Leonardo Pisano Bigollo (Fibonacci) mathematics |

## Number system

In *Liber Abaci*, Leonardo Pisano Bigollo,
known today as Fibonacci, the son of Bonacci,
popularized the use of the nine numerals,
the zero sign, and the concept of place value.
In this book (the “Book of Calculation”),
Fibonacci showed how to solve business problems—
conversions of currency and measurements,
and calculations of profit and interest.
Fibonacci also showed how to use
the number system for purely mathematical concepts—
perfect numbers, primes,
and series including the eponymous Fibonacci series.
Finally Fibonacci described
numeric and geometric approximations
and irrational numbers such as the square root of two.

## Exchange

The young Leonardo Pisano Bigollo was introduced to the Hindu-Arabic number system in Béjaïa, North Africa, where his father directed a customs house. Businessmen in this case, exchanging both goods and ideas, had been more open than the academics. Subsequently, on business, Leonardo traveled to Egypt, Syria, Greece, Sicily, and Provence and learned from the leading Arab mathematicians.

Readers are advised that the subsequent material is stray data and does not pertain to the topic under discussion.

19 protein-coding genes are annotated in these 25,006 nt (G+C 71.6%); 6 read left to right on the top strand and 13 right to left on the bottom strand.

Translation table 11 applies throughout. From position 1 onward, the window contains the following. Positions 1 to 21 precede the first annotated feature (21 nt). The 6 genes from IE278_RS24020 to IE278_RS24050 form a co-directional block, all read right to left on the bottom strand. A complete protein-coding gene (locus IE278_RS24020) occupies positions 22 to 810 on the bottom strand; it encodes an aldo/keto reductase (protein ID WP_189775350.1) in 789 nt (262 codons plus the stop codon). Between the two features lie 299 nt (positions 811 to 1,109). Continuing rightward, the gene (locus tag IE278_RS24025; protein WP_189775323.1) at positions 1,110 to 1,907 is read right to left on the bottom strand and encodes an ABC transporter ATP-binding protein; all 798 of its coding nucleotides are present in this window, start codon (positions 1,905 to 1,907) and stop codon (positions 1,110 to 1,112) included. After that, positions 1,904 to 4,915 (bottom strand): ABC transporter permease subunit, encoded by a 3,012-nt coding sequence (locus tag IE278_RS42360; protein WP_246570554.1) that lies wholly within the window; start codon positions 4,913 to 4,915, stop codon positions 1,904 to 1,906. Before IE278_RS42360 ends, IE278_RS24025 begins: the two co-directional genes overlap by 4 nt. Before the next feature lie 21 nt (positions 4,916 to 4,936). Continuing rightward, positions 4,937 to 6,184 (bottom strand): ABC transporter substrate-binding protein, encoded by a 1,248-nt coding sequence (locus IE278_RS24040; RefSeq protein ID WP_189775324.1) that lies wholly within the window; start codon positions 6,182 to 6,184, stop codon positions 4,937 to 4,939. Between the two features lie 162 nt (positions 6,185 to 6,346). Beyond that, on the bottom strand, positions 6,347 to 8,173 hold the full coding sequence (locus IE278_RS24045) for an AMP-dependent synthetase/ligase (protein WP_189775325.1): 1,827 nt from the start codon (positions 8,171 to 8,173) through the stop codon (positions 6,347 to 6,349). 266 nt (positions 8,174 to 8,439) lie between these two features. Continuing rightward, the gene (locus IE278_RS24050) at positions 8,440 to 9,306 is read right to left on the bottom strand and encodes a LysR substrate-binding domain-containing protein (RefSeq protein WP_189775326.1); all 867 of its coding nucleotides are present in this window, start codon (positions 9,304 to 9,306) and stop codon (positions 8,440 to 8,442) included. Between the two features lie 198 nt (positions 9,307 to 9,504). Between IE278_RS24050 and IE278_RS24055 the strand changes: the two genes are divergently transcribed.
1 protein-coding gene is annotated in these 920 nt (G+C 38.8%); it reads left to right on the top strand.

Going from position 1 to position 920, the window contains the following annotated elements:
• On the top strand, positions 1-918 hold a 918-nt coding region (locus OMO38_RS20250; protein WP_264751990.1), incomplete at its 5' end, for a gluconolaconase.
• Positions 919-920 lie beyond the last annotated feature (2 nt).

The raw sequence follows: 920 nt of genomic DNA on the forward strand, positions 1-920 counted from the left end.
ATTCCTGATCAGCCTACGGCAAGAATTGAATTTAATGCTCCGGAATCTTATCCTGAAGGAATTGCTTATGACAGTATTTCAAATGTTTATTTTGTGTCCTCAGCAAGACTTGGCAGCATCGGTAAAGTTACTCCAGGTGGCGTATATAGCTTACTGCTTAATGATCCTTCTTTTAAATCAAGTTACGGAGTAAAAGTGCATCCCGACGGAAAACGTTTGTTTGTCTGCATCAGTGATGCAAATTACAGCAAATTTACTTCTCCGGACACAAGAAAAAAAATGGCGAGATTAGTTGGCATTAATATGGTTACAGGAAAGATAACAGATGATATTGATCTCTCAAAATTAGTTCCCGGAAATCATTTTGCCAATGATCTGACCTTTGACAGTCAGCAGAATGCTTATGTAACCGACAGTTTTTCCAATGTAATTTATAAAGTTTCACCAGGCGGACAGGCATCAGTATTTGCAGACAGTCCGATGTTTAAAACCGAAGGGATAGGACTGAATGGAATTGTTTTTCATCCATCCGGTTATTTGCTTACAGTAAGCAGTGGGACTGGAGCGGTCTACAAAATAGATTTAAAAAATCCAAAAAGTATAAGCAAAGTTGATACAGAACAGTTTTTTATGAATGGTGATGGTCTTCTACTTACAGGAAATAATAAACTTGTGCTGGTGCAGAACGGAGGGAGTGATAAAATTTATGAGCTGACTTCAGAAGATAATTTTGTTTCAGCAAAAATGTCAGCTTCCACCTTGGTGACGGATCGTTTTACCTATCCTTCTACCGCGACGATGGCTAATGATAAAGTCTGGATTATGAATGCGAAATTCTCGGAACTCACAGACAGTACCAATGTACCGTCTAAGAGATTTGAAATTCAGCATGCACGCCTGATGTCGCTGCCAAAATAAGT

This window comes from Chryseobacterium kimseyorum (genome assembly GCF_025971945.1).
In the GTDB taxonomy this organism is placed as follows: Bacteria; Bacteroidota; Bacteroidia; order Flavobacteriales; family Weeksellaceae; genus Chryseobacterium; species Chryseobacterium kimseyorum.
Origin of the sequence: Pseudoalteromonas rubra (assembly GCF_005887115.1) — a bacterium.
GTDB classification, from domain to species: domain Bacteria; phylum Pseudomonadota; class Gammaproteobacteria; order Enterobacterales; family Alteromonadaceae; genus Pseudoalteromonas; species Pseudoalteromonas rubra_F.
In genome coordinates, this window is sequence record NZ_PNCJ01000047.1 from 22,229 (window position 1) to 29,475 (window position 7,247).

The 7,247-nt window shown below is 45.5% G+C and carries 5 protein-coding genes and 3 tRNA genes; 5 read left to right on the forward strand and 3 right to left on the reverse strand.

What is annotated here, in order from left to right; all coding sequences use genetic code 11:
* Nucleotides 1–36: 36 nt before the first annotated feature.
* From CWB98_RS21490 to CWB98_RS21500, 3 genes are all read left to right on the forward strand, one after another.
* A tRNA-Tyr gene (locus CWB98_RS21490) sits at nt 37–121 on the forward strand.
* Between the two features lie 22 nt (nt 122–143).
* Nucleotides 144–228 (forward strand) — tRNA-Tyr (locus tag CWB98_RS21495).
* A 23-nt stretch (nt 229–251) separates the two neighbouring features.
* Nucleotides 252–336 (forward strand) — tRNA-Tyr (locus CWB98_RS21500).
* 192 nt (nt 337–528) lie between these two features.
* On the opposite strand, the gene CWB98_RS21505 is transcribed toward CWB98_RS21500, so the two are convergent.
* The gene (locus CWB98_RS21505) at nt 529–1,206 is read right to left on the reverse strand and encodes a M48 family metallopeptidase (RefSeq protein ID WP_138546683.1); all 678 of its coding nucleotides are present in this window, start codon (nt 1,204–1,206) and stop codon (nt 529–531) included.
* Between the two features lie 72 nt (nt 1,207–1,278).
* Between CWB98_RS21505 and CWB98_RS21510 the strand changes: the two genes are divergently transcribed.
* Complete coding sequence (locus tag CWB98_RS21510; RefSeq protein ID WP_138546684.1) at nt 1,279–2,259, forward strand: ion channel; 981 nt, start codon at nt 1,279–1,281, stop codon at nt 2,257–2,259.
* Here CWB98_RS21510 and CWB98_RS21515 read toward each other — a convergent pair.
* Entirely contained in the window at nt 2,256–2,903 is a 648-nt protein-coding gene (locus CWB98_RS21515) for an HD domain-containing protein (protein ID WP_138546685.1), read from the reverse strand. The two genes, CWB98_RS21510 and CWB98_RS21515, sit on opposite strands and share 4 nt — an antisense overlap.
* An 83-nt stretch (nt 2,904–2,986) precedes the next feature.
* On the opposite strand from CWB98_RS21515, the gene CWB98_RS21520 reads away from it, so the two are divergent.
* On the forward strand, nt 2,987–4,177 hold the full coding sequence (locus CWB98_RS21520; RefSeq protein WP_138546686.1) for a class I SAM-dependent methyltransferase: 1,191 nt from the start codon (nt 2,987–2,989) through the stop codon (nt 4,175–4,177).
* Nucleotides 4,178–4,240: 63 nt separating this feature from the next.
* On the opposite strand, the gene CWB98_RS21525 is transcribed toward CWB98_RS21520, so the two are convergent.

## Fibonacci sequence

One and one is two; one and two is three;
two and three is five and so forth;
add the last two numbers to get the next
to construct the Fibonacci sequence,
describing how breeding rabbits increase
and how leaves are arranged on a stem.
Plus, the ratio of any two successive Fibonacci numbers
approximates the golden number, *phi,*
applicable to art, architecture,
theories of beauty, or stock market analysis.
Given a simple relation, a sequence
of simple additions, a pattern emerges.

Fibonacci contributed to Europe’s adoption of arithmetical methods using the modern numeral system, as opposed to using counting boards (like the abacus) with Roman numerals.

See also in

The book of science:Geometry—EuclidProof of the Pythagorean theorem—PythagorasZero—BrahmaguptaLogarithms—John NapierCartesian coordinates—René DescartesInfinite and infinitesimal—John WallisMetric system—John Wilkins (and the French Revolution)Pi—Johann Heinrich Lambert, Ferdinand von LindemannNon-Euclidean geometry—Nicolai Lobachevsky, János Bolyai, Bernhard RiemannReadings on wikipedia: